Wait no more—our highly anticipated new iPad teardown is up! Luke was the first in line to get his hands on a new iPad at midnight at the Telstra store in Melbourne, Australia. Major tech specs:
- Dual-core Apple A5X processor with integrated quad-core graphics
- 9.7 inch LED backlit in-plane switching LCD with 2048×1536 pixel "Retina Display." Our unit is made by Samsung; we hear that Sharp and LG may be supplying panels at a later date.
- 16, 32 or 64 GB Toshiba NAND flash memory
- 5 MP HD rear-facing camera
- 1 GB DRAM comprised of two 4Gb Elpida LP DDR2 parts
- Broadcom BCM4330 802.11a/b/g/n Baseband/Radio with Integrated Bluetooth 4.0+HS
- Qualcomm MDM9600 3G and 4G wireless modem (not the expected 2nd generation MDM9615)
- Qualcomm RTR8600 multi-band/mode RF transceiver for LTE bands
Getting inside the iPad is as tricky as we expected, knowing how tough it was to get into the iPad 2. The front panel is glued to the frame. We carefully used a heat gun to loosen the adhesive, worked to budge the panel with some guitar picks and plastic opening tools, and finally gently lifted it off with some heavy duty suction cups.
Next to the logic board is a gigantic battery, which takes most of the space inside the iPad. While the iPad 2 housed a formidable 25 watt-hour Li-ion battery, the iPad 3 has upped the ante to the tune of 42.5 watt-hours. Its 3.7 volts and estimated 10 hours of use (9 with cellular data network) are comparable to that of the iPad 2, but Apple put the extra 17.5 watt-hours to good use powering the greatly improved CPU and GPU. The additional capacity was accomplished by increasing the physical size, not with new battery technology.
Repair score: 2 out of 10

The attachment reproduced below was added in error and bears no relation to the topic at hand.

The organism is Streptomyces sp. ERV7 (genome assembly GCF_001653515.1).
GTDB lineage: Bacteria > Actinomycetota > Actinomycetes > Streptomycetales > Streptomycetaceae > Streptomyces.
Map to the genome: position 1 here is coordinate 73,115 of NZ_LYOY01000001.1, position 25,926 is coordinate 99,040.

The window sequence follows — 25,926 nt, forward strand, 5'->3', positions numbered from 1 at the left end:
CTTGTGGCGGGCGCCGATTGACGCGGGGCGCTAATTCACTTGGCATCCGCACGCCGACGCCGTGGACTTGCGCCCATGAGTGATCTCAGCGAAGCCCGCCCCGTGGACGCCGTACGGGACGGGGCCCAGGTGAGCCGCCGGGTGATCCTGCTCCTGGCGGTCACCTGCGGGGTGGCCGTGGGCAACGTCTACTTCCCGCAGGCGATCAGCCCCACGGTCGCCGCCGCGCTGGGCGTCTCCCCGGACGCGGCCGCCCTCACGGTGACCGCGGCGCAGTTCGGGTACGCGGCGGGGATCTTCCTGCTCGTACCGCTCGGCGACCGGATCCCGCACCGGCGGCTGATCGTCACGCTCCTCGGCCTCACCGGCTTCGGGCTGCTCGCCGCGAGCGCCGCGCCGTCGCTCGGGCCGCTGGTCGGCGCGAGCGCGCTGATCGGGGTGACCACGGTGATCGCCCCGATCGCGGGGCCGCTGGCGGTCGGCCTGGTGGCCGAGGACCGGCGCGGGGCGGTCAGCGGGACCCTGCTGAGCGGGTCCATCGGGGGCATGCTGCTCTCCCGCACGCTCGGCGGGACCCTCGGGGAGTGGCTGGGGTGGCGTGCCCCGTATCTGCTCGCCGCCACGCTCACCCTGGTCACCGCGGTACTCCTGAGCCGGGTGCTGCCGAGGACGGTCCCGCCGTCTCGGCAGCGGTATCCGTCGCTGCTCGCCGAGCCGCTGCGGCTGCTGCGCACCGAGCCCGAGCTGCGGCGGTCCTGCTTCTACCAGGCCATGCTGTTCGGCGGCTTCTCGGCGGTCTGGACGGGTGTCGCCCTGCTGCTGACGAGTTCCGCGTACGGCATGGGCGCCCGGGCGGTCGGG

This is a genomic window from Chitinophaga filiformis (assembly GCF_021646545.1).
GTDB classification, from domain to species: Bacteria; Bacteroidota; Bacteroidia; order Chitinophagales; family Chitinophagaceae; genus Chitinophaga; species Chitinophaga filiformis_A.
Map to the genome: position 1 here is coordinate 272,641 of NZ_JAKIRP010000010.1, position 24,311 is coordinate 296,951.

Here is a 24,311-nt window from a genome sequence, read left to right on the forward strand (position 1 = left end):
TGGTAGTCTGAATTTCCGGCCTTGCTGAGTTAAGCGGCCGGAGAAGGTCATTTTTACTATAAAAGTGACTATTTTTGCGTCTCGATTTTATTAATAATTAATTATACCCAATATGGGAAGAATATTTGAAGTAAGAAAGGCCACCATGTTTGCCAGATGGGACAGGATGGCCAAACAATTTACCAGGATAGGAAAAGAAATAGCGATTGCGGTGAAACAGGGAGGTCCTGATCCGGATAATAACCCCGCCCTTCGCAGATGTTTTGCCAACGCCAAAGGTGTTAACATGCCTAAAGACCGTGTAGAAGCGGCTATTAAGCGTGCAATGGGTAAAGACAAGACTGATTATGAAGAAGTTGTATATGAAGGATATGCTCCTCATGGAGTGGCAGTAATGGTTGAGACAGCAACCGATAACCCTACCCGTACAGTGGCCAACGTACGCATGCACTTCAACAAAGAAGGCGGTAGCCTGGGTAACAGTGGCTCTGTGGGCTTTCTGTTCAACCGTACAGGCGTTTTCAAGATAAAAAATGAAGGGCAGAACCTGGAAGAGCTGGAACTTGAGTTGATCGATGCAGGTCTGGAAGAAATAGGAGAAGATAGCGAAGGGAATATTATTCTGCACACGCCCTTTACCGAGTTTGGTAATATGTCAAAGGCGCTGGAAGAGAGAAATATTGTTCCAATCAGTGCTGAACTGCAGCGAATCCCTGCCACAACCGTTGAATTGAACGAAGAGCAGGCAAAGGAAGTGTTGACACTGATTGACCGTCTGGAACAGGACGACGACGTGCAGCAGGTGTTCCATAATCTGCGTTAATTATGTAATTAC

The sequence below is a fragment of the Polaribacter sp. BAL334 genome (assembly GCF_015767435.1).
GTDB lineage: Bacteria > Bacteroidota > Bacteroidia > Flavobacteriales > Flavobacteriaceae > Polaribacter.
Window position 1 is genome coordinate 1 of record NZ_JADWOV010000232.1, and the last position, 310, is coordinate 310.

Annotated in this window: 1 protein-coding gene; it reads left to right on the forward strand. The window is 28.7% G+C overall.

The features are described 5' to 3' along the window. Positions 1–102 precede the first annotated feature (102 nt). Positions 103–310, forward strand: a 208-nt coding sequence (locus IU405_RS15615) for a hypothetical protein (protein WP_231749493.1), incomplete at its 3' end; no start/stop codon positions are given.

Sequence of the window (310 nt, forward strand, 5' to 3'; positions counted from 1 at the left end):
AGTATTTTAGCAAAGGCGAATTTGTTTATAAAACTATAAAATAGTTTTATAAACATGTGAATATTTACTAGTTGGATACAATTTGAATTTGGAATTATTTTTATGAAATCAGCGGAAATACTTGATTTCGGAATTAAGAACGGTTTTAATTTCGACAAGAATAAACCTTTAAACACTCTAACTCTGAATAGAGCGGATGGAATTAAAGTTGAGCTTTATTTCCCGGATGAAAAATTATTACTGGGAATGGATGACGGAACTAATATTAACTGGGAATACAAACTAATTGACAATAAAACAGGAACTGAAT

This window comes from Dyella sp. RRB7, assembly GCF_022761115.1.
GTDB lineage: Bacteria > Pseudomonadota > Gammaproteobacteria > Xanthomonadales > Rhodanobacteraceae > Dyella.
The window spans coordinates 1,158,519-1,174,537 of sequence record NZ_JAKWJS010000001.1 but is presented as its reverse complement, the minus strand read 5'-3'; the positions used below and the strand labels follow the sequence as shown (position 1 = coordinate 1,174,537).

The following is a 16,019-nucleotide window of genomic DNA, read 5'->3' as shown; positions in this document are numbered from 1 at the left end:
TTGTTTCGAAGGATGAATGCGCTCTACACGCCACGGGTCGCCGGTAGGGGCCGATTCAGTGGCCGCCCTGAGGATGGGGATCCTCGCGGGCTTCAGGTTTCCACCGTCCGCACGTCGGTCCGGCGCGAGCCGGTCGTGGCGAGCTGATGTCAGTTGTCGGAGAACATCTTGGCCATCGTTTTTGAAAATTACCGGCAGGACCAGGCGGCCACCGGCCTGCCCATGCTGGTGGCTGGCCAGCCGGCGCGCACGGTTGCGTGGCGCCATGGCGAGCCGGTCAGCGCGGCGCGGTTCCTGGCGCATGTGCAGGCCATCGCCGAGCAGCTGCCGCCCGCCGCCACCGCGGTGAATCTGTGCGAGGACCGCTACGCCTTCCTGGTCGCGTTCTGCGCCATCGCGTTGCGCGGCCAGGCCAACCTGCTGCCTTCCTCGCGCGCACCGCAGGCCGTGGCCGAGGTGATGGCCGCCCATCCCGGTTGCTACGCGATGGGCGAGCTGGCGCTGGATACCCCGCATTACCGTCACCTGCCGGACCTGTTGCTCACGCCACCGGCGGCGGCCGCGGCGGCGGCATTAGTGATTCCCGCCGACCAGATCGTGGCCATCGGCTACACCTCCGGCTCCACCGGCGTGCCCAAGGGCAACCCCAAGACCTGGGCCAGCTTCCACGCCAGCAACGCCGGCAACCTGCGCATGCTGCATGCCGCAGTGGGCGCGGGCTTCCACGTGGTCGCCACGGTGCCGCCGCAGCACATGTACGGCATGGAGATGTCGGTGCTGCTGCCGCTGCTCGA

While the new iPad's design is essentially the same as the iPad 2, which we gave a repairability score of 4, we've learned a lot about the design since then. We've spent the last year trying to repair the iPad 2 with mixed success. We are awarding the new iPad an abysmal 2 out of 10, and retroactively dropping the repairability score of the iPad 2 to a 2 as well. The adhesive on the front is extremely difficult to remove without damaging the glass, making repair and end-of-life recycling very difficult.
That said, we were able to disassemble this iPad without breaking the glass—something that we did not accomplish with our iPad 2 teardown. A year of practice has made us proficient, but schools deploying the iPad for their students are going to be in for a lot of repair technician training.
The iPad is repairable, just extremely difficult. We've written a repair manual for the iPad 2 here, and repairing the new iPad will be very similar.
Apple claims the new iPad is environmentally friendly with a "recyclable aluminum and glass enclosure." The materials may be recyclable, but the assembled unit is not. We spoke yesterday with Steve Skurnac, president of SIMS Recycling Solutions—one of the largest electronics recyclers in the world. He told us, "Sealed units make it difficult to remove the batteries. From a recycler's point of view, the hazardous components [like batteries] need to be easily separated or removed."
Many thanks to Macfixit Australia for letting us use their facility for the teardown.